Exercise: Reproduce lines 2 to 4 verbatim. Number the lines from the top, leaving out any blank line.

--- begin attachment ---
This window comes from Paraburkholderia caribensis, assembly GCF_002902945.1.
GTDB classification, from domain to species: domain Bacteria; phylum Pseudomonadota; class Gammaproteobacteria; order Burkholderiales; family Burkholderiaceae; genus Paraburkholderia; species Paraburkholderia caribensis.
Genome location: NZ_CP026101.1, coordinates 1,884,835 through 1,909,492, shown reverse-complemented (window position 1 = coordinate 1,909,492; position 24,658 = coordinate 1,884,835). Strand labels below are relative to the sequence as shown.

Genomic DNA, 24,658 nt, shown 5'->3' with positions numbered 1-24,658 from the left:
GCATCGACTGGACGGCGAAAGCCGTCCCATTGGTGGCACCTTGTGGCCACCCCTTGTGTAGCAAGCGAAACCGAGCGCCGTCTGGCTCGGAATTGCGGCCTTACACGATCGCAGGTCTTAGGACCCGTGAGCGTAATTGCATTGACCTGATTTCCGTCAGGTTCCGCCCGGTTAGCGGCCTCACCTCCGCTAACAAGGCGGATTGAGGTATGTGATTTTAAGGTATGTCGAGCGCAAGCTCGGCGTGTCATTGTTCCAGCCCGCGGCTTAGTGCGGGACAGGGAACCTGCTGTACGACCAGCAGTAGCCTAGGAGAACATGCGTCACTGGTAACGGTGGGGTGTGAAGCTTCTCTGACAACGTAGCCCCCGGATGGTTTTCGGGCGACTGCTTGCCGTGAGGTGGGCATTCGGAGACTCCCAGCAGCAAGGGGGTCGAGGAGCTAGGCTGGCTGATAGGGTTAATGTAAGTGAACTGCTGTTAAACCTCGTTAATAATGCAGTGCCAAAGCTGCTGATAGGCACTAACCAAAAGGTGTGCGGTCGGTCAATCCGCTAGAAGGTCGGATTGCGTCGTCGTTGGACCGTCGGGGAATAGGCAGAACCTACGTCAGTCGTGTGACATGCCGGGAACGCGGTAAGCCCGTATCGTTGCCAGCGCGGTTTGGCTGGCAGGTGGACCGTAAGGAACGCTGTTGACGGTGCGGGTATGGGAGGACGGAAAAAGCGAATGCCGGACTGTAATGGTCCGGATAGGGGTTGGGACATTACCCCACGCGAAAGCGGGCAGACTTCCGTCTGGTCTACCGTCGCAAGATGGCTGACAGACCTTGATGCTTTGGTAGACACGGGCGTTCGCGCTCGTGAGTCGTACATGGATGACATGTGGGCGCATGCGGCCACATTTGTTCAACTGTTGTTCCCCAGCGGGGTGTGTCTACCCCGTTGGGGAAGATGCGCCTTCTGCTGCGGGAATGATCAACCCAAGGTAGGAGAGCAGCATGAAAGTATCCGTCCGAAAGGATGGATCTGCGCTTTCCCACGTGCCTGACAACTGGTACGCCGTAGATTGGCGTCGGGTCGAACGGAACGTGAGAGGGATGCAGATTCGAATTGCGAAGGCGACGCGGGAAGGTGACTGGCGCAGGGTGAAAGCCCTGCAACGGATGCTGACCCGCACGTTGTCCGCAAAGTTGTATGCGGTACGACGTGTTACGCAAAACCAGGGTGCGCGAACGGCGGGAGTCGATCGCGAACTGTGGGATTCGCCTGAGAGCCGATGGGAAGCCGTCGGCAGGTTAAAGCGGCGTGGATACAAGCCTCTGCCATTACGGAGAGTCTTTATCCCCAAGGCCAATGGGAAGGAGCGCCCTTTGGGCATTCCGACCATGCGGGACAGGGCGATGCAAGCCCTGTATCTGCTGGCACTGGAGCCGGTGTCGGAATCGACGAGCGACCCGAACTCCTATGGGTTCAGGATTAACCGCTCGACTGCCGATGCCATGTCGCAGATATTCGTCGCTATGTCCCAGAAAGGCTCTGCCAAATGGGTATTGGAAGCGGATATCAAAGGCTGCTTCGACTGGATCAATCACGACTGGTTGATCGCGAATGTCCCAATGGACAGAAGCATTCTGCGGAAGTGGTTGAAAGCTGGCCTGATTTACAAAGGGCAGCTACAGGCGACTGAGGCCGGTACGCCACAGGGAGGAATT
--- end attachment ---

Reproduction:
GTDB classification, from domain to species: domain Bacteria; phylum Pseudomonadota; class Gammaproteobacteria; order Burkholderiales; family Burkholderiaceae; genus Paraburkholderia; species Paraburkholderia caribensis.
Genome location: NZ_CP026101.1, coordinates 1,884,835 through 1,909,492, shown reverse-complemented (window position 1 = coordinate 1,909,492; position 24,658 = coordinate 1,884,835). Strand labels below are relative to the sequence as shown.

Genomic DNA, 24,658 nt, shown 5'->3' with positions numbered 1-24,658 from the left: